“A second focus is on using technology for safety countermeasures related to wrong way driving on turnpikes and interstates. That has been very successful. We started implementing this initiative at locations where we had incidents – studying what had occurred and using the data to find commonalities. Our next level of implementation is to put those countermeasures in at locations that have similar situations that could set them up for incidents. For example, it primarily occurs at diamond interchanges rather than loop ramps or flyover ramps.”
BVM: How is Enhancing Mobility being addressed?
Thibault: “Enhancing mobility is defined by the community. Mobility in Tallahassee is different than other parts of the state. It’s working with our local partners, regional representatives of counties and cities, to determine and enhance the mobility needs in those areas. One initiative with that occurred during the pandemic. Back in April and May, we saw a lot less traffic on the highway. Most of the DOT staff and our construction and maintenance workers were considered essential. So, we took the opportunity of reduced traffic to accelerate construction that was already underway on some significant highway and transportation improvements throughout the state.
“For example, the I-4 private-public partnership we have in Orlando, which is a major $2 billion plus project. With the lower traffic in the Orlando area, they were able to accelerate, by months, five new system-to-system interchange ramps at the I-4/State Road 408 interchange, right in the downtown. When traffic started coming back in the summer, they saw the benefits of those improvements right away. During this time, the Florida Turnpike also became part of the E-ZPass Network. We’re working on the processes to get the technology and the policy statements to jive, so the hundreds of thousands of customers in Florida can now merge with the large E-ZPass Group in the north. That was also a major initiative.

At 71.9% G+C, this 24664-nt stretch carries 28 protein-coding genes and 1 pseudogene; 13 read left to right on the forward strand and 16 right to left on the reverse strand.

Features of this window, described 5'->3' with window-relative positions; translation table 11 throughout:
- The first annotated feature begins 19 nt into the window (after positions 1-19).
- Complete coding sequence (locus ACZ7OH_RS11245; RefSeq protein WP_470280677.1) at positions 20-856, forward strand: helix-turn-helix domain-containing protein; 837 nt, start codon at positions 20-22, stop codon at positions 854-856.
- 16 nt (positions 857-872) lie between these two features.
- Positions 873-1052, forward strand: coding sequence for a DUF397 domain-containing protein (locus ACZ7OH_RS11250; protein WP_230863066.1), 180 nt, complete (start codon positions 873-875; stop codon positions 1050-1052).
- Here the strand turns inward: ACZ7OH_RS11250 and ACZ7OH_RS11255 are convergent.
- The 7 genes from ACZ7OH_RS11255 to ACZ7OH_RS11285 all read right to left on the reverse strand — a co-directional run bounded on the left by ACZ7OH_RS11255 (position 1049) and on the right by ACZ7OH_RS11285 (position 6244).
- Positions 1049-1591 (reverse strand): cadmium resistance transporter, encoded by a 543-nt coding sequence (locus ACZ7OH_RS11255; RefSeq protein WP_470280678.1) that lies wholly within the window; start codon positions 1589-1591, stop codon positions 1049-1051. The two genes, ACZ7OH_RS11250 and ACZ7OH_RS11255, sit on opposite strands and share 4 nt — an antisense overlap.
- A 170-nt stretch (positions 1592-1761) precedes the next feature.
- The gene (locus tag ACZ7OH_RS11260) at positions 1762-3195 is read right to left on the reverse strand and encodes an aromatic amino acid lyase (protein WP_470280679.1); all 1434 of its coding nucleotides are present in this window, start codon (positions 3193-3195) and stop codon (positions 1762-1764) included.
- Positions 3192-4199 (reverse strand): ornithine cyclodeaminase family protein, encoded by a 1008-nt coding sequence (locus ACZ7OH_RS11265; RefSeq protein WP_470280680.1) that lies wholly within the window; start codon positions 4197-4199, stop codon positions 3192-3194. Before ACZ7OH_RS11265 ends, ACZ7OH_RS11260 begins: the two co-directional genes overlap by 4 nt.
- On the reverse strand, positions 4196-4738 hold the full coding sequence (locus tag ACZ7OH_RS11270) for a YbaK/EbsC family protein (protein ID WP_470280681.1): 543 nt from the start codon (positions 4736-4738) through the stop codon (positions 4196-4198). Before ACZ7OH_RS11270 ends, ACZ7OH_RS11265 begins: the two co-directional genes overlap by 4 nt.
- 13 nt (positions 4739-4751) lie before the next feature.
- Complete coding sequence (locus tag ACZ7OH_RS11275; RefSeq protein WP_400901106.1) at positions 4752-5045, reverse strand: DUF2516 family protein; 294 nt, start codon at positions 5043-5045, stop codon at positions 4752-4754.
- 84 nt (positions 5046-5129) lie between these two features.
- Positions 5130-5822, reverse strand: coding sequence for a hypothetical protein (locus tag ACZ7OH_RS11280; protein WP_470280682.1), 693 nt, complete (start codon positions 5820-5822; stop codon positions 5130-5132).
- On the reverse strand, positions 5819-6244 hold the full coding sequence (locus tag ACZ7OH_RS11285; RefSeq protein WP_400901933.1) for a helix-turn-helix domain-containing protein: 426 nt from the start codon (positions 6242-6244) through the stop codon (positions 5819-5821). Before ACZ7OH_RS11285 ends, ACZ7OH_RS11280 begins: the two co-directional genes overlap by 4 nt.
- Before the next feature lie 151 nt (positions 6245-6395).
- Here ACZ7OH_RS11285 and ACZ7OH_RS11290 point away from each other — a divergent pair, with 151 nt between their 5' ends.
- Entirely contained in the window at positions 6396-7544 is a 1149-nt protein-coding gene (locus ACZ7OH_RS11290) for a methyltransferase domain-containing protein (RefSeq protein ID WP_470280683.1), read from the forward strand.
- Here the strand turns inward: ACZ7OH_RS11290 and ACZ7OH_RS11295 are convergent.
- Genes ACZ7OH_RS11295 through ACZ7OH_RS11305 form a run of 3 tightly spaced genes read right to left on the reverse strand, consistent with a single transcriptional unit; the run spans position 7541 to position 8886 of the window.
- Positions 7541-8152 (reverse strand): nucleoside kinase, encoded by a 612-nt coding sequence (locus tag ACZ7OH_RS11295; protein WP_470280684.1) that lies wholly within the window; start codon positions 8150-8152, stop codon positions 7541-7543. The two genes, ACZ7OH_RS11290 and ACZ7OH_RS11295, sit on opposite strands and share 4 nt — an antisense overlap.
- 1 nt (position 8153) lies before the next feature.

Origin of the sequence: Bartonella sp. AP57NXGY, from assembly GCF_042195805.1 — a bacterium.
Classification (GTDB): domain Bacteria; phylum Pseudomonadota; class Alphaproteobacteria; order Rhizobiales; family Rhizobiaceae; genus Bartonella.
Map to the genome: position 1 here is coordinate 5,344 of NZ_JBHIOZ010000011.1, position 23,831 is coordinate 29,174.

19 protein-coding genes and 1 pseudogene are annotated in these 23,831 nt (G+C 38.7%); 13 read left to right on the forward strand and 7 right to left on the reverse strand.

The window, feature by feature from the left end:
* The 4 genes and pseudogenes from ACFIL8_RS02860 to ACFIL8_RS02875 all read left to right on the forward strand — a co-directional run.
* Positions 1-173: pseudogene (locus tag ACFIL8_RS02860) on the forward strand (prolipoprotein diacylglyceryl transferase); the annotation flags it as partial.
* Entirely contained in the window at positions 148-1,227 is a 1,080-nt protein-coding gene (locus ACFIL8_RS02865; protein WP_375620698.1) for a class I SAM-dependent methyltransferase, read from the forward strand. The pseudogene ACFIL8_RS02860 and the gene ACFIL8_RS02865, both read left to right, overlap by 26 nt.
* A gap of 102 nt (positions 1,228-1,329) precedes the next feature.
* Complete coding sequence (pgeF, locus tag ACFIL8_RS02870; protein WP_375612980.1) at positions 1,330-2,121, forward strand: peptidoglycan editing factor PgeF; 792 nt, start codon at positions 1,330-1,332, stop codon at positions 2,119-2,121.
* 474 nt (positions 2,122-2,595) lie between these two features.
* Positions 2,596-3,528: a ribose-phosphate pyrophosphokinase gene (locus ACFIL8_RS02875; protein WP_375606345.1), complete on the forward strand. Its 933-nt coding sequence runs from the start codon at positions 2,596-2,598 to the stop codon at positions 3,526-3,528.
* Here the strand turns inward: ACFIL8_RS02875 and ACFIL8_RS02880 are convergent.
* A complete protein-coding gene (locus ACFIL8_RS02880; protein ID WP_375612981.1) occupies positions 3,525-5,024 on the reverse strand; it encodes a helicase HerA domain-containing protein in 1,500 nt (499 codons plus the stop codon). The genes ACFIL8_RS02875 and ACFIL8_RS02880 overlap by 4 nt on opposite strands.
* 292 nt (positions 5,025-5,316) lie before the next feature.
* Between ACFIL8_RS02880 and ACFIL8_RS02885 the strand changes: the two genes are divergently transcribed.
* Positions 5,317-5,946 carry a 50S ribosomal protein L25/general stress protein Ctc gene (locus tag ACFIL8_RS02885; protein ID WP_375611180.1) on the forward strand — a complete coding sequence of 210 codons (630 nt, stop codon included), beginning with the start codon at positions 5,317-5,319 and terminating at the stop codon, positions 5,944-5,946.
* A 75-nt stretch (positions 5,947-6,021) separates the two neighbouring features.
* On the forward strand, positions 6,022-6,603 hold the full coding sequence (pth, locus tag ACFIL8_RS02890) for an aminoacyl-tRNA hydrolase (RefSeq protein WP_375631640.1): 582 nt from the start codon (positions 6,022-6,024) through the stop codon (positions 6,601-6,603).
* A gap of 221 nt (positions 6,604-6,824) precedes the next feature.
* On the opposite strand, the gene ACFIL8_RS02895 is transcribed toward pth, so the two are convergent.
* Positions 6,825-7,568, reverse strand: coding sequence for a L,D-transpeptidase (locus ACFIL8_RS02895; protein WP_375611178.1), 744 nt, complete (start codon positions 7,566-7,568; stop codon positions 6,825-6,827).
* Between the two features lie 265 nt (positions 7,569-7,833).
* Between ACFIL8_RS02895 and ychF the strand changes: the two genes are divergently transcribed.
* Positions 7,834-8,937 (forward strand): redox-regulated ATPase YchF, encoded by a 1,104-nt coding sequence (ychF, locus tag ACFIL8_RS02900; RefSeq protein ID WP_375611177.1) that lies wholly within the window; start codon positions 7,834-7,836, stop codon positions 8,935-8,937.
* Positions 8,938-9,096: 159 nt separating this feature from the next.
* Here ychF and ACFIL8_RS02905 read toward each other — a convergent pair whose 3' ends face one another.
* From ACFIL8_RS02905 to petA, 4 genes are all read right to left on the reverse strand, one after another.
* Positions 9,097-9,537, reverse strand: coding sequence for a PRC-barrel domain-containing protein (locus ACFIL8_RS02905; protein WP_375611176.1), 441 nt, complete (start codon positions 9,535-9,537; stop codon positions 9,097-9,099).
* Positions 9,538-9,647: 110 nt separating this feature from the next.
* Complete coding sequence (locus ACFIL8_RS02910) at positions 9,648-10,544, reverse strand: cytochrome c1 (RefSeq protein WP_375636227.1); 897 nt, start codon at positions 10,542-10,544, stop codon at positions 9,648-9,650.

“In Florida, we’re moving people and goods by many modes of transportation. We actually have 32 urban transit systems and 15 deep water seaports in the state, as well as two FAA licensed spaceports (Cape Canaveral, and Cecil Field, just outside Jacksonville), and we’re working with entities in the space industry – NASA, Space Florida, SpaceX, Blue Origin, etc. – on that next mode of transportation. We have created our own spaceport office at FDOT for this unique partnership opportunity.”
BVM: In what ways is FDOT Inspiring Innovation and Fostering Talent?
Thibault: “Of particular note in this focus area is our SunTrax facility, ideally located off Interstate 4 in the central part of the state. It is our cutting-edge facility developed by FDOT and our Florida’s Turnpike Enterprise, dedicated to research, development, and testing of emerging technologies in a safe, controlled environment. The first phase completed in 2019 was a two-mile, four-lane oval track that allows the testing of multiple technologies simultaneously. We also have a LEED-certified operations center with training and testing facilities. We are in the midst of upgrading the interior of that oval track for connected autonomous vehicle technology testing.